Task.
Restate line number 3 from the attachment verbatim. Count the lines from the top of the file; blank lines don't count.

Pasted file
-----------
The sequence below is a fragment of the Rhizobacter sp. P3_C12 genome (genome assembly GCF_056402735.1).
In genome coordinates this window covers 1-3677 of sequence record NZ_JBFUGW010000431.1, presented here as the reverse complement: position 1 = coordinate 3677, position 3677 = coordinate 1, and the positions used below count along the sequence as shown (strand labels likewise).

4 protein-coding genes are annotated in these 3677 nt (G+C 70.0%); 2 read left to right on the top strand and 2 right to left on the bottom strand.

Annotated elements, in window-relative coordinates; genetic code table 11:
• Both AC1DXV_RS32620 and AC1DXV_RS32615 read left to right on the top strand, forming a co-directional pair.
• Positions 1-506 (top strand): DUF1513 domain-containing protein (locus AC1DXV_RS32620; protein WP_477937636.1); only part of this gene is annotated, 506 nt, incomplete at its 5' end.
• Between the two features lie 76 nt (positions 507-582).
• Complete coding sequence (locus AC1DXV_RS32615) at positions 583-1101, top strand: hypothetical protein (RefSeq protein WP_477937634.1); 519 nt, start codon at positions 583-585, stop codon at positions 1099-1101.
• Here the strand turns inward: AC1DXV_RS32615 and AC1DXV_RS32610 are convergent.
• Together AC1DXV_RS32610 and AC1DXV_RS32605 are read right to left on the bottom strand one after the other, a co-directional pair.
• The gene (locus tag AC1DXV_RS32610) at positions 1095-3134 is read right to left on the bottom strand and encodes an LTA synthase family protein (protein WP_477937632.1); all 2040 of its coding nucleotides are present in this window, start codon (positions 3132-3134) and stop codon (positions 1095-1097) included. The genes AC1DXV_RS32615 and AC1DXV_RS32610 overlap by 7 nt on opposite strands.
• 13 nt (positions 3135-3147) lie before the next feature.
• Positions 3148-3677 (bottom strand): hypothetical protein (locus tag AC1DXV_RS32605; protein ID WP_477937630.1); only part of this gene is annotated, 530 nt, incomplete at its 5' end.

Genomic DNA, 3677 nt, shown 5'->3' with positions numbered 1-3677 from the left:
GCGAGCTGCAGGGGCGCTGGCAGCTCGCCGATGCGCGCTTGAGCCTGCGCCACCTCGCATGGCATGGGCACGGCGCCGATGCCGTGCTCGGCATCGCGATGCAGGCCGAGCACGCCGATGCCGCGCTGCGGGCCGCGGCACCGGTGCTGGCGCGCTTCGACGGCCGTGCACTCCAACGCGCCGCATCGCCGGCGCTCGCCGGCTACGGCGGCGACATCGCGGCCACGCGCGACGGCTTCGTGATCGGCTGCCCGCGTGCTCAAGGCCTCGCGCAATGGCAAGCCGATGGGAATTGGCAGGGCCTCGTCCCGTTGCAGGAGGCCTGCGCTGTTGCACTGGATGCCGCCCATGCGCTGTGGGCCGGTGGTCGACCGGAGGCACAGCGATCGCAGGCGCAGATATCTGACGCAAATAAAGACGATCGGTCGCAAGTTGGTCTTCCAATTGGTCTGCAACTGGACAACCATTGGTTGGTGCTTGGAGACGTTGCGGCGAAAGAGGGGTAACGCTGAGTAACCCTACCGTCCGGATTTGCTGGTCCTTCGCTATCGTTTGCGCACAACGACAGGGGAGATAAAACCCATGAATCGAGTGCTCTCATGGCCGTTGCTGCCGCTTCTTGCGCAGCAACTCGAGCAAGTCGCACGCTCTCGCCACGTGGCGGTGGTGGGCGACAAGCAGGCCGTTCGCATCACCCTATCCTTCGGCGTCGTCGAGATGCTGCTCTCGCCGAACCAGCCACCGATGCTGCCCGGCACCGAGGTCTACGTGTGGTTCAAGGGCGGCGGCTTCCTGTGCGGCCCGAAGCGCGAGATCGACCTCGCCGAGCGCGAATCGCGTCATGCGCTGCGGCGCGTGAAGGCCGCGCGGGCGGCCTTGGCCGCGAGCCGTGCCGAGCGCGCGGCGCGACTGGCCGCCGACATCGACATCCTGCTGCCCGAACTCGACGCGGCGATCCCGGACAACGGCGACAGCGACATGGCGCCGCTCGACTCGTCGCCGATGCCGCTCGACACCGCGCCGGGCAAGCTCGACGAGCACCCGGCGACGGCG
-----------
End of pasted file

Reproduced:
4 protein-coding genes are annotated in these 3677 nt (G+C 70.0%); 2 read left to right on the top strand and 2 right to left on the bottom strand.